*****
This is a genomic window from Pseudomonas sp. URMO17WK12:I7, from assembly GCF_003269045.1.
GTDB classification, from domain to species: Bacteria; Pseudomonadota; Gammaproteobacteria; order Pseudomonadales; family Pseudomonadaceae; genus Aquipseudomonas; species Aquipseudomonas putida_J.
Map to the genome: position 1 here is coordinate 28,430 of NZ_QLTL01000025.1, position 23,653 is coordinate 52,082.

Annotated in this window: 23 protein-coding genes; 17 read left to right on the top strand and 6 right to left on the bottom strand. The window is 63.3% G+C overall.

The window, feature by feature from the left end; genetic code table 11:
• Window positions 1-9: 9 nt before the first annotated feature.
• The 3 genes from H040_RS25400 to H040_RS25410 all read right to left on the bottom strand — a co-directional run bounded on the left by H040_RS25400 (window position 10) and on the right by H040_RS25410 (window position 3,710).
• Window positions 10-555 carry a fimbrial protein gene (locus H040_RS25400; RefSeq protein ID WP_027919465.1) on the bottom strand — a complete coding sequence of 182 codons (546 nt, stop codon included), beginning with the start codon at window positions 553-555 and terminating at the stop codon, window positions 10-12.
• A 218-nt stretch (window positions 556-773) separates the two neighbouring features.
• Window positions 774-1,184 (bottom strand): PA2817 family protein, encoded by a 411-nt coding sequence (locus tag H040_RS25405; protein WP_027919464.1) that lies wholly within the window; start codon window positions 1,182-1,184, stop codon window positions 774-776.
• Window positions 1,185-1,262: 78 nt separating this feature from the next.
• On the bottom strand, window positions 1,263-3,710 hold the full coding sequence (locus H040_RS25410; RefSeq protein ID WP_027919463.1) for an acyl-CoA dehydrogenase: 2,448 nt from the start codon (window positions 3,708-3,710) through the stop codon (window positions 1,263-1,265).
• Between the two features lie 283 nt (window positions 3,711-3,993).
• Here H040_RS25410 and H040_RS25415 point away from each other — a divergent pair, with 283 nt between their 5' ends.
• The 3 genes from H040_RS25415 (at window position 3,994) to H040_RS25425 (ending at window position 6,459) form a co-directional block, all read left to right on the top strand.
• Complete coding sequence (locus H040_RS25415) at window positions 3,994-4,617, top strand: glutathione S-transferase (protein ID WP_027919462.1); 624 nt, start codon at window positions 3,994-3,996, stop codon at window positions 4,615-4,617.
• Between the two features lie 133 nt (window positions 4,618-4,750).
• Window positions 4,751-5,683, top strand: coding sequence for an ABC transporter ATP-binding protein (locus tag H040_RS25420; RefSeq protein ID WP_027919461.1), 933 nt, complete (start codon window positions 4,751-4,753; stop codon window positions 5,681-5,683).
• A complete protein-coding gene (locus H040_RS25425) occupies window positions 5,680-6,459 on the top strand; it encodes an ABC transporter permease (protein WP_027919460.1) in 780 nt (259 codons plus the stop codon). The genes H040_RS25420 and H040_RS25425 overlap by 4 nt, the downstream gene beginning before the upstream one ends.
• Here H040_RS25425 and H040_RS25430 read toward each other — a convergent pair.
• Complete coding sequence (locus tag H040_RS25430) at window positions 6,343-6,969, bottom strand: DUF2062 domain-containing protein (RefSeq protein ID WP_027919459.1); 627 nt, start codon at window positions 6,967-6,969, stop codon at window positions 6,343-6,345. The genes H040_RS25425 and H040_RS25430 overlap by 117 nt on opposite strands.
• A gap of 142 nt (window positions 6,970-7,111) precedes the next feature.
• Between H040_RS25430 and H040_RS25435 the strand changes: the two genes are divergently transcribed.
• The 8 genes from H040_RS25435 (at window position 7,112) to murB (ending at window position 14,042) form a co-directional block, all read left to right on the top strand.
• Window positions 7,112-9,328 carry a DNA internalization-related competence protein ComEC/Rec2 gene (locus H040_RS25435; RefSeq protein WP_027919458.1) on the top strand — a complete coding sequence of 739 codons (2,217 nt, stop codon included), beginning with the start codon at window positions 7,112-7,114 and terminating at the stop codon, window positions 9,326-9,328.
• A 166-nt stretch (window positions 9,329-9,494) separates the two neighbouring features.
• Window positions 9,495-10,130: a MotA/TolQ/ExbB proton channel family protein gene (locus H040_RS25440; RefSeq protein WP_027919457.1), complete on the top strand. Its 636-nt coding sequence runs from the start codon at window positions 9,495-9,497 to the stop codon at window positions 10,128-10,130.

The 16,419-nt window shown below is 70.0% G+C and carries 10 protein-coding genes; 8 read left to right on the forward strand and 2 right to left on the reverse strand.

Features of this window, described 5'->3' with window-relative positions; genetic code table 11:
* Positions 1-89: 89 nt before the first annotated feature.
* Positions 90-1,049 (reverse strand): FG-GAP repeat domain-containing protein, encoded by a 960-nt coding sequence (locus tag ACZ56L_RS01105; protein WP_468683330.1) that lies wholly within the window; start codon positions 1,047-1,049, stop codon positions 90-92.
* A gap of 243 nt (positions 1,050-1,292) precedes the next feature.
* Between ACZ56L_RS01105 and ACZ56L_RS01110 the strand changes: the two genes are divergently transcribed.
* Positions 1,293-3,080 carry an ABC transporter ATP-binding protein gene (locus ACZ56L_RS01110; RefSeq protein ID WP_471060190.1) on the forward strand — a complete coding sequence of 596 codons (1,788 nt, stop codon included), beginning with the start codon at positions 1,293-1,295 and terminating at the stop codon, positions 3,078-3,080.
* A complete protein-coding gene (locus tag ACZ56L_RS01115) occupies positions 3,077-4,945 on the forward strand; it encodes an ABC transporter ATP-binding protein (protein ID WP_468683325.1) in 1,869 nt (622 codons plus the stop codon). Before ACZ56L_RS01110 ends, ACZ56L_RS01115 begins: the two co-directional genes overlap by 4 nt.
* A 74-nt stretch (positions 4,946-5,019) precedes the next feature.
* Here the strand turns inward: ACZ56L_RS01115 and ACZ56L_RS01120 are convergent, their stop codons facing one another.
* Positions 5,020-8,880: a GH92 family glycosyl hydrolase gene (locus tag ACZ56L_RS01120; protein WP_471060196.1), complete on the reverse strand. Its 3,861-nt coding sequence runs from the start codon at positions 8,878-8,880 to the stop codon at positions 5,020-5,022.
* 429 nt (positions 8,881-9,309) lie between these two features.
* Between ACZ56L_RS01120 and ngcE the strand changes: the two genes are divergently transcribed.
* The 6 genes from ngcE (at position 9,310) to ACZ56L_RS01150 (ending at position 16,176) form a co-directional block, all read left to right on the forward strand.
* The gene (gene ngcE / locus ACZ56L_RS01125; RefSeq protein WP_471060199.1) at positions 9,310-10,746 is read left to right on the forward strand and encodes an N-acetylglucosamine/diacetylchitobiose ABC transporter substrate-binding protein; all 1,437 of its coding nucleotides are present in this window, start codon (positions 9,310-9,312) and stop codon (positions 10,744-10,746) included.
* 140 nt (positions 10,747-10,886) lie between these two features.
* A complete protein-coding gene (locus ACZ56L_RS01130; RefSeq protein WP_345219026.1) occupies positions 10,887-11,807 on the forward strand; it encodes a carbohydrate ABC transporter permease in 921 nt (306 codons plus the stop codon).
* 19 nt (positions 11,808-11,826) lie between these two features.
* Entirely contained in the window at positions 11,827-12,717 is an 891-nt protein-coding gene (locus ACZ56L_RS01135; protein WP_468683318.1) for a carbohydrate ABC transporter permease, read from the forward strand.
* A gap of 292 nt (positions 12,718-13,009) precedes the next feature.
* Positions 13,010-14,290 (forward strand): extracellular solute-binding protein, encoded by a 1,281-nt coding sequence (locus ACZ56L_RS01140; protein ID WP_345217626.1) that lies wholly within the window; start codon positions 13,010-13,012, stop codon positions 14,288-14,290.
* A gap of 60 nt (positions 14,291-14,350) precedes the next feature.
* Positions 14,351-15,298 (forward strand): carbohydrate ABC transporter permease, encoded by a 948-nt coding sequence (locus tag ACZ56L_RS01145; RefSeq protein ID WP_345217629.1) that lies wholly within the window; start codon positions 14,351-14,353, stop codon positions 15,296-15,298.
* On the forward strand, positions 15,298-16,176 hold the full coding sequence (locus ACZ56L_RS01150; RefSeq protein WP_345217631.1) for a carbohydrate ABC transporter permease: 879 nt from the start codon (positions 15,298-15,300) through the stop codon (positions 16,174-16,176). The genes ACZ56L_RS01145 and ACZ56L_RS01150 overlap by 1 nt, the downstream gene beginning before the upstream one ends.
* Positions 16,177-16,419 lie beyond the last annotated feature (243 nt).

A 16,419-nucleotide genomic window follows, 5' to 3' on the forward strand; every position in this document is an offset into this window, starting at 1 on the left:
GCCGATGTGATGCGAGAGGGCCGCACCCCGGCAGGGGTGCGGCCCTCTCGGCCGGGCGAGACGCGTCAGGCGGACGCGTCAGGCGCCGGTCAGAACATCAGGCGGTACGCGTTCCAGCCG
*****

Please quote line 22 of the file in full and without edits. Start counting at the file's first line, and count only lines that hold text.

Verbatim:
• A gap of 142 nt (window positions 6,970-7,111) precedes the next feature.